The Commission's Opinion

The CNDS' Opinion on the death of SS, in terms of the quality of medical care, asserts that it is not competent to reach a conclusion, but nonetheless expresses its "shock" about the content of the medical report on SS's condition issued by the CRA's doctor, in which his state of health is deemed compatible with detention at the same time as his vital prognosis was a cause for concern. As regards officers awareness of SS's state of health, no shortcomings are identified in view of the man's movements in and out of the room captured on CCTV and the absence of visible signs of him suffering. Moreover, they acted in timely fashion once they were informed of there being a problem by his roommates. The CNDS deplores the lack of initiatives resulting from the diagnosis of the detainees' state of health that expressed concern for his vital prospects, wondering whether he should have been in the centre, and will pass on relevant documents and its Opinion to the prosecution services, leaving it to the judicial authorities to establish whether any legal steps should be adopted and whether there are any repercussions in the field of criminal law.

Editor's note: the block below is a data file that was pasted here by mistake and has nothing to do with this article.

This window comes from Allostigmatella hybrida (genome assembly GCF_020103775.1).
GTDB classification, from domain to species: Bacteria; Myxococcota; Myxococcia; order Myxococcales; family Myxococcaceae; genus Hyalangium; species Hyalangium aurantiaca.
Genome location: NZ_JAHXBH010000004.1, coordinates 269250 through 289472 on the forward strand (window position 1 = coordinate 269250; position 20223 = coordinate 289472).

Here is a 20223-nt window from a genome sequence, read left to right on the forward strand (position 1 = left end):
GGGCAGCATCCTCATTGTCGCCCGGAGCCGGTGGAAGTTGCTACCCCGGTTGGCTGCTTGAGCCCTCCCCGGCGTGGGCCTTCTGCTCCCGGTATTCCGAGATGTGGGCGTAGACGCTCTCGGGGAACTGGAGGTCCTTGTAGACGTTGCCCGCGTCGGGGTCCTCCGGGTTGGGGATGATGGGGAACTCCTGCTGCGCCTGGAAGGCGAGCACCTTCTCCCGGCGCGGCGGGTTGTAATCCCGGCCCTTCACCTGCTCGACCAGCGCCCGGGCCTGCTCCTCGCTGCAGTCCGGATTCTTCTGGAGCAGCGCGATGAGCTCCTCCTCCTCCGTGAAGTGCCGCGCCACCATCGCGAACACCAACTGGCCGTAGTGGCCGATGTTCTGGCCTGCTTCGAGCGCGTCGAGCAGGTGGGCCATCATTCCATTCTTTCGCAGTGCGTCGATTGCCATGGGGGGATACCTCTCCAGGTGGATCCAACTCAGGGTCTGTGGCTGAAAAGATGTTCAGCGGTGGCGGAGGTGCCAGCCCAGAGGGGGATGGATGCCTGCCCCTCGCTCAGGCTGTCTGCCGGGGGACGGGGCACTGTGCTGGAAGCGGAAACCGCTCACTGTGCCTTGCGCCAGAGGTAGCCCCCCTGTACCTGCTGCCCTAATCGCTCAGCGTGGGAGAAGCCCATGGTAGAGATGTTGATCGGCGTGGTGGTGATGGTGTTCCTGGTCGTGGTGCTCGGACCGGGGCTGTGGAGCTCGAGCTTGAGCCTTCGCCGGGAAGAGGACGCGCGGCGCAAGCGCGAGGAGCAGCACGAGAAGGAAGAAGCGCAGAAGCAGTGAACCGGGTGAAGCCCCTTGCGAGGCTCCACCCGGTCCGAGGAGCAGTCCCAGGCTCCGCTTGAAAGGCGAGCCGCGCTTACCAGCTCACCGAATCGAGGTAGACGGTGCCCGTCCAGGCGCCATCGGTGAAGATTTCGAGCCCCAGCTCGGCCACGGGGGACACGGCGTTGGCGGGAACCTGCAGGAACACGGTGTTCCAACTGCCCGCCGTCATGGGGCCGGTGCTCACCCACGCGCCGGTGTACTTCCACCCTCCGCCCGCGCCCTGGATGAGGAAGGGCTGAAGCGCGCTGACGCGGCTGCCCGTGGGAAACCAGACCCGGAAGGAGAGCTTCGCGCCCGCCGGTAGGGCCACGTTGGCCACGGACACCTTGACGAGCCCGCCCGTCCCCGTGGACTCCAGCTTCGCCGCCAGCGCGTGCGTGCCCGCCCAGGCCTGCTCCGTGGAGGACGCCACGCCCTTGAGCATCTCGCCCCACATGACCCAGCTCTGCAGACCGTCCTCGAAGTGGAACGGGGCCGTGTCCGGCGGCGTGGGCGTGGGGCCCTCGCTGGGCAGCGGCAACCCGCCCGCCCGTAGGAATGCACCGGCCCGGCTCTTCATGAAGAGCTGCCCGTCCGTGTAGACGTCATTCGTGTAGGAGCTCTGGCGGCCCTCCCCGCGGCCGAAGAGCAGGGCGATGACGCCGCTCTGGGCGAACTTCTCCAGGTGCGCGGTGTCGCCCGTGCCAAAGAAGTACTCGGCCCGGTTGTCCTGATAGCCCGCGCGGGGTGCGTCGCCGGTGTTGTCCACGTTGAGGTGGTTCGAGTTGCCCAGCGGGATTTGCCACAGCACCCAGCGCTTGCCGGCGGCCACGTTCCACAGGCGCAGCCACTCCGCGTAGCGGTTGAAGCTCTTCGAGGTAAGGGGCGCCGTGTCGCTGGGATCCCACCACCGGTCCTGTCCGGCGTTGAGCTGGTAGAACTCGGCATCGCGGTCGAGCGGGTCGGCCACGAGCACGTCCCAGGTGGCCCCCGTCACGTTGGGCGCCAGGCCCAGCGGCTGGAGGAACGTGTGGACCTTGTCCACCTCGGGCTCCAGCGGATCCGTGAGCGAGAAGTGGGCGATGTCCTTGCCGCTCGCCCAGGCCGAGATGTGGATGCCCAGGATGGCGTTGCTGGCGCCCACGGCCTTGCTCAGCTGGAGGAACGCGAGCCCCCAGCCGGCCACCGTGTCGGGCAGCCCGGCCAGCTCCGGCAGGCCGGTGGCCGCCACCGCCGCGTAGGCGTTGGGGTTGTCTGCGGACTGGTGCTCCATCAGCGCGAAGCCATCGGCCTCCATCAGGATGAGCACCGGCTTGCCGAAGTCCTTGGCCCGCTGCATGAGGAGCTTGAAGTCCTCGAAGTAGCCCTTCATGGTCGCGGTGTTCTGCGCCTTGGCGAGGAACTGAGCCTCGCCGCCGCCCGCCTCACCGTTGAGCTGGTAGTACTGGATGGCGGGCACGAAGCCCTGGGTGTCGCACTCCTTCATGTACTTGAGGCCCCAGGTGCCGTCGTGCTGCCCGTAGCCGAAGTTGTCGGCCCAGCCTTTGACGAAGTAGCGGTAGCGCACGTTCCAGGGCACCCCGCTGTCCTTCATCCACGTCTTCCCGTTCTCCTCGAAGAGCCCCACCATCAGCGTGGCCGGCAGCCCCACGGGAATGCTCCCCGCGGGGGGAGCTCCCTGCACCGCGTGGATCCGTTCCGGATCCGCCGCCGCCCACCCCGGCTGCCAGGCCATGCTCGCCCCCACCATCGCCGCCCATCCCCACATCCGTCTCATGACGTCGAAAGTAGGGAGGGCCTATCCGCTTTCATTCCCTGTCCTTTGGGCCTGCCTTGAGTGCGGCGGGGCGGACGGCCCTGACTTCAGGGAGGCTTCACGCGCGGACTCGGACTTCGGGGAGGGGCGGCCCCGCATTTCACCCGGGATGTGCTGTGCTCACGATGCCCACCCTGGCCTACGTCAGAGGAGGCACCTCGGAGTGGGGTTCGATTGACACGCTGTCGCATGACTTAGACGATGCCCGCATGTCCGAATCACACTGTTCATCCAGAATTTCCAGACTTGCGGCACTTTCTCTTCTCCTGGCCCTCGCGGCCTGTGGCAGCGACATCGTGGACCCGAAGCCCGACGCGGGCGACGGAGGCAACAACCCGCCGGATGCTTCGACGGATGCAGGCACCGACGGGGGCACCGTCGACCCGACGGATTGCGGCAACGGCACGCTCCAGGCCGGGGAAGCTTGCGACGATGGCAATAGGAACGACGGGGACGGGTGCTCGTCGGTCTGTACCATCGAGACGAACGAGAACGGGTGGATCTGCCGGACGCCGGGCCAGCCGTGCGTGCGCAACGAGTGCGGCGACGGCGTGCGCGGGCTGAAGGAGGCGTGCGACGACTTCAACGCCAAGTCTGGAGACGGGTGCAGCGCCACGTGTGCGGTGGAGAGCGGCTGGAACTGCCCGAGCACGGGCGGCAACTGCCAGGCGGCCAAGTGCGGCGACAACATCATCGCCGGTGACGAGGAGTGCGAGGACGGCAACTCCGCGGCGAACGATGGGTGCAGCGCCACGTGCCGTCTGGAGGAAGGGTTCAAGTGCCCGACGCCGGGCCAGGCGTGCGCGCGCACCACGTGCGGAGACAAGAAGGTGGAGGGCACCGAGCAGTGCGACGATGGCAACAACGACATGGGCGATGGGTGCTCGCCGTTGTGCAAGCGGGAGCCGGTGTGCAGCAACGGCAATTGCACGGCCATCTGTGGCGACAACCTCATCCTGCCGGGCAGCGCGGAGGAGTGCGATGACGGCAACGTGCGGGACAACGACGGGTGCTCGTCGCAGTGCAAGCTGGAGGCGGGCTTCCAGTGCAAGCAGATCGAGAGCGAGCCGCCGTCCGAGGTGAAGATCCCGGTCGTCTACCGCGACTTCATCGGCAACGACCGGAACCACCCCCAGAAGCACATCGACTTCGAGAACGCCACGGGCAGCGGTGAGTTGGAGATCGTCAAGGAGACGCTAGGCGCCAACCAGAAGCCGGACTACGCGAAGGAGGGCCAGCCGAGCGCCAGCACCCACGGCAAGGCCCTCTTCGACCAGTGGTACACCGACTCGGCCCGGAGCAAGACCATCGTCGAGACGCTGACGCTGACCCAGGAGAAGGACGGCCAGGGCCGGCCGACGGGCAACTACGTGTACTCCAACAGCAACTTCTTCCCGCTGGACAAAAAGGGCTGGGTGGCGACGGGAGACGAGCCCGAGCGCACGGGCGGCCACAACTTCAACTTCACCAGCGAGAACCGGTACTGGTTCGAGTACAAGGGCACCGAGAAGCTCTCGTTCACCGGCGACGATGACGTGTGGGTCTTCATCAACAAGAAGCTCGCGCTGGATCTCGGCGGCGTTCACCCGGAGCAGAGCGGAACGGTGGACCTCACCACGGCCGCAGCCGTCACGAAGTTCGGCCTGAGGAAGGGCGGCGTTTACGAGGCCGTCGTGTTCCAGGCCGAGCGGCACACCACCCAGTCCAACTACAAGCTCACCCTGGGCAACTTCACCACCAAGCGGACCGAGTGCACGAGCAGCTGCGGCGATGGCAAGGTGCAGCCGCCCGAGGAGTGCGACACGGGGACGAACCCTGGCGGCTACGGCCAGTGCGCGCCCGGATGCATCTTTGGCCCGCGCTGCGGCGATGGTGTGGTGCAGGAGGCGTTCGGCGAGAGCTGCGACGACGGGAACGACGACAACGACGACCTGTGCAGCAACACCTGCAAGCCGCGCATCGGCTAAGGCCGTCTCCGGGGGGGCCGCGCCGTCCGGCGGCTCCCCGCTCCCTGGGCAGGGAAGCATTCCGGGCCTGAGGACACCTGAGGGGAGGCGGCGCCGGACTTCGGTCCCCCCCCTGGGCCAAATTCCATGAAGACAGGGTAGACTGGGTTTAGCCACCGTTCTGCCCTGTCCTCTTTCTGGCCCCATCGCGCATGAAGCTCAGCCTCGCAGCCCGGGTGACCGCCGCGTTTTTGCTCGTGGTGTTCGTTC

With regards to the fire, the CNDS does not feel that it is in a position to reach a conclusion, noting the existence of the two theses mentioned above. It limits itself to asserting the difficulty of managing a death in a centre hosting 280 people in an extremely limited space and agrees with some findings expressed in an April 2008 report by the Commission nationale de contrôle des centres et locaux de rétention administrative et des zones d'attente (CRAZA), an oversight body that checks on conditions in places of detention. While it states that in spite of its shortcomings, it is unfair to speak of the Vincennes CRA as a "concentration camp" or "prisoner camp", it adds that its capacity is excessive and should be scaled back down to the limit established by law for such centres, namely 140 places [its division into CRA 1 and CRA 2, two buildings treated as separate centres, enabled this limit to be circumvented]. The report also called for measures to be adopted to open the centre up to external bodies or associations in order to relieve the tension within it resulting from the large number of people who feared expulsion who were kept there for up to 32 days.